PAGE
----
lundi 22 juin 2009


There are experts out there but a lot of us are pretty much in the same place when it comes to Iran - a foggy situation where things are often not what they seem (the BBC fake footage, the Nada killers), a country about which we do not know a great deal but about which it seems clear that some American plan appears to be being played out.
Three points that stick out -
1. Who to support. You've got to bear the crushingly obvious with repect to this. Over in the comments box at LT for instance there's been an extraordinary amount of traffic and theoretical analysing of who the left should support. But what on earth does 'support' mean here - logistical support, air support or just millions of working class organised into militias? It's academic and theoretical support that is 'at stake' - important enough but let's not think that our posistion towards the tumultuous events in Tehran and throughout the rest of the country actually have any material impact. Secondly - the left is stuck between two unpleasant options - if the idea of support means anything - giving (theoretical etc.) succour to an incumbent regime that, face it, is not ideologically to our tastes, yet enjoys significant working class support in Iran or being accused of 'US stoogism'. Then, there is the religious aspect to this and the anti-semitic nature of the regime (the willful misrepresentation of Ahmadinejad's 'wipe Israel of the map' remarks notwithstanding) which all count against 'us' defending the regime. (Imagine these verbs actually being required of you in a proper material sense - weapons, orders and flinging yourself against hordes of US you support the Iranian government now?!) Then again - taking this either/or predicament at face value for the moment - who would want to support the anti-government forces of Mousavi, that butcher of the left and obvious US sock puppet - but someone who has mustered popular support that has taken to the streets and has physicaly confronted a less than wholly democratic government.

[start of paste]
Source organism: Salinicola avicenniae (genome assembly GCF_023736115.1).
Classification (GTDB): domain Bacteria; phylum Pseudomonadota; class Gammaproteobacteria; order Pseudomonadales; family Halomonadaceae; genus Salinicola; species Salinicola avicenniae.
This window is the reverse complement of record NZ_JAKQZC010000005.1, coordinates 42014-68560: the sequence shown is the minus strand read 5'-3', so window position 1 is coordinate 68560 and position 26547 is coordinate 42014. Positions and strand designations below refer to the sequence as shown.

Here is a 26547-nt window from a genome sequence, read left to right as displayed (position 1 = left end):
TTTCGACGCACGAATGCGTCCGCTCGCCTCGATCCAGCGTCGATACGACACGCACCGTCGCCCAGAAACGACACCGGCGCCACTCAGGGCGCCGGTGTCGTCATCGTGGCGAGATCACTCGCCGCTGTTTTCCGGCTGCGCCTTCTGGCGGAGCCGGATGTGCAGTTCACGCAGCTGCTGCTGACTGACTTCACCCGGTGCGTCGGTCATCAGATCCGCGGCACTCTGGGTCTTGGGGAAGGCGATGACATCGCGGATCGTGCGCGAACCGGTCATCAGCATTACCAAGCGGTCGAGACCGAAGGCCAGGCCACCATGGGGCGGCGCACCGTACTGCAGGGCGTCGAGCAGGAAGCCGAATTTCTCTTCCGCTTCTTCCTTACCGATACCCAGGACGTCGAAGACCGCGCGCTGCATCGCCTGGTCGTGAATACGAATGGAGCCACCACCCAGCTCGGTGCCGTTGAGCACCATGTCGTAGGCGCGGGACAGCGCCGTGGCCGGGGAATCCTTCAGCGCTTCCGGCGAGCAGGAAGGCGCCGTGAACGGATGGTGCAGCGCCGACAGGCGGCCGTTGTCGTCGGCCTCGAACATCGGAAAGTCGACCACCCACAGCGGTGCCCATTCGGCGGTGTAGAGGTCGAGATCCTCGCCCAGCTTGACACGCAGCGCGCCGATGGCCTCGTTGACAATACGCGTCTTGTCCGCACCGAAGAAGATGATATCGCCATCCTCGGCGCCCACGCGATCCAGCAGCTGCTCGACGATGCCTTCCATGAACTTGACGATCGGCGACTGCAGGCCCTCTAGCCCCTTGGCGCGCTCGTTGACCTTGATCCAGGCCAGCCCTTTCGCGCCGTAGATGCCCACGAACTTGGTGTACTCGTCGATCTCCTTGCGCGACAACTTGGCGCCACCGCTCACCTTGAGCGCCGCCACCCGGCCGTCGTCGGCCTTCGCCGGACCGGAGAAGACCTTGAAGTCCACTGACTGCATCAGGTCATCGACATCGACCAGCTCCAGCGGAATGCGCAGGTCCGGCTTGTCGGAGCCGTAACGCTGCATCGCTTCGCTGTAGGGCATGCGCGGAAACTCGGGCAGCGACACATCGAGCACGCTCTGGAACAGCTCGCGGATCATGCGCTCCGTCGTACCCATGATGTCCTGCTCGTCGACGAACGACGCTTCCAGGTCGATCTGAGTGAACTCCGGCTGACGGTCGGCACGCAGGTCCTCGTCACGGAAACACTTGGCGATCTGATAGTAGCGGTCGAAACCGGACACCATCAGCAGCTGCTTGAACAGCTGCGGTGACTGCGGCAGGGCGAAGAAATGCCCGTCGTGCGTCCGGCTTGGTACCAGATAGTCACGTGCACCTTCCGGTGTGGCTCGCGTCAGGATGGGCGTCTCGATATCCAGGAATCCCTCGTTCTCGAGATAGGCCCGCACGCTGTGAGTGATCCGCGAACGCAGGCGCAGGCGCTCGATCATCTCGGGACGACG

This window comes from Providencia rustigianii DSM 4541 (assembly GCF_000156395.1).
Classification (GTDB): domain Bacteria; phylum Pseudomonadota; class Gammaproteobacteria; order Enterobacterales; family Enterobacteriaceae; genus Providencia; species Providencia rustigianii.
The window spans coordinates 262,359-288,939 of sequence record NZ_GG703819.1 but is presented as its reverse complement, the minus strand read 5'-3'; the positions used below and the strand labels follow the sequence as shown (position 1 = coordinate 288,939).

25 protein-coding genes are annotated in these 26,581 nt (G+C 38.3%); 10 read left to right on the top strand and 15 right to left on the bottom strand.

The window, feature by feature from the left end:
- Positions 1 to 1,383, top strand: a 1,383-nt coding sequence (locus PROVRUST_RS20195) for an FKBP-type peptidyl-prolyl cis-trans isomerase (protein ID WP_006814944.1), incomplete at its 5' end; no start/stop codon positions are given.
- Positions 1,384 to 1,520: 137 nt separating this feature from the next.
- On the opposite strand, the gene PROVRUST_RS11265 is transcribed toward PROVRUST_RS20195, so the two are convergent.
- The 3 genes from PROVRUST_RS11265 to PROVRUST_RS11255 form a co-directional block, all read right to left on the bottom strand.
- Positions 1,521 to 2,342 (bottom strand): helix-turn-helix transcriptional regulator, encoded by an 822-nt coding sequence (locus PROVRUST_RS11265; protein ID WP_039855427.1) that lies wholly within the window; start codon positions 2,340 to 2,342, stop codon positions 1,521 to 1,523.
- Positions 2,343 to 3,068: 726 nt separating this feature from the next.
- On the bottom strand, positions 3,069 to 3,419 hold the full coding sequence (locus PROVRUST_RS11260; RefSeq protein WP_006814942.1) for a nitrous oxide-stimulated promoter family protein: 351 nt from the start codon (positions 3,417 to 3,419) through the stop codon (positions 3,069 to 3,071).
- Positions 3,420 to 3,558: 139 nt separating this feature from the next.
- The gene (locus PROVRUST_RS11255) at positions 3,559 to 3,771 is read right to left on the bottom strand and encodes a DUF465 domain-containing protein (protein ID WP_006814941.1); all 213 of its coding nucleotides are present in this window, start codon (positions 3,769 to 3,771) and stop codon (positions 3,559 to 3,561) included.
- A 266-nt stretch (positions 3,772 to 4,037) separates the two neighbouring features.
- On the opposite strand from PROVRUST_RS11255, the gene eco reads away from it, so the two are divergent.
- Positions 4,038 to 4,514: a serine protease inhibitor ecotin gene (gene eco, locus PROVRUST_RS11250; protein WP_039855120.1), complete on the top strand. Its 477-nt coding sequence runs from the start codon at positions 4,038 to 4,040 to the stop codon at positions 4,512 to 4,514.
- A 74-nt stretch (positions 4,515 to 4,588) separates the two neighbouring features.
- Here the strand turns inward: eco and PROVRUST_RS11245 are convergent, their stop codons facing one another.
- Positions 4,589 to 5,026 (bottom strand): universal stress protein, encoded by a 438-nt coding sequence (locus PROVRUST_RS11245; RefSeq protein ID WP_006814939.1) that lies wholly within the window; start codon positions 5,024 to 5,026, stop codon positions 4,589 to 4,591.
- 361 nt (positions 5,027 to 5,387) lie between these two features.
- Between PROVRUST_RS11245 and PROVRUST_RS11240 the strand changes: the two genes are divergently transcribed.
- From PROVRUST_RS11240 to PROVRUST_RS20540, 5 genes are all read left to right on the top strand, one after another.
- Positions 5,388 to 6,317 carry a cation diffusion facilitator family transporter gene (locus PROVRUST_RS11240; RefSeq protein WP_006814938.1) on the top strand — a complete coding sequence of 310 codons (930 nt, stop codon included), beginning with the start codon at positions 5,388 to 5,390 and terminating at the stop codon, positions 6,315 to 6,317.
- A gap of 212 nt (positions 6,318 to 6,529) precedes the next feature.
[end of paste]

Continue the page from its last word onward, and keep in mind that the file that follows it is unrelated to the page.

The 'a curse on both your houses' approach is a comforting one but bourgeois - in the end one need not support the regime wholeheartedly but one can manifestly oppose the clear and present Western interference in Iranian internal affairs and resolutely stand up against any military option. That has to be opposed and not just with puny million strong days out in London - but this time with active, disruptive and violent measures. A military strike against Iran would signal a declaration of war on all working class people in the world, in the current international economic and political circumstances.
2. The elections - it is far from clear whether there was a significant amount of voter irregularities in the elections. It was certainly less obvious and meaningful than the stolen elections of the US. So if in doubt in a conversation about who to support it does well to think of it in those terms - just who is using (cardboard) democracy-ideas to stir up instability when closer to home those same 'cherished' democractic values are flushed away. Another point is that the 'revolt' itself is made up mainly of middle class element "It is no secret that many of the demonstrators come from the upper middle class, for whom the priority is not primarily democracy (and certainly not social justice), but the extension of their social privileges, which are currently restricted by the clerical regime." Further, where was the similar media outrage, forensic coverage and calls for action when bloody Israel was murdering Palestinians?
Finally - 3. Learn from the chaos - it will be visiting you any time soon..........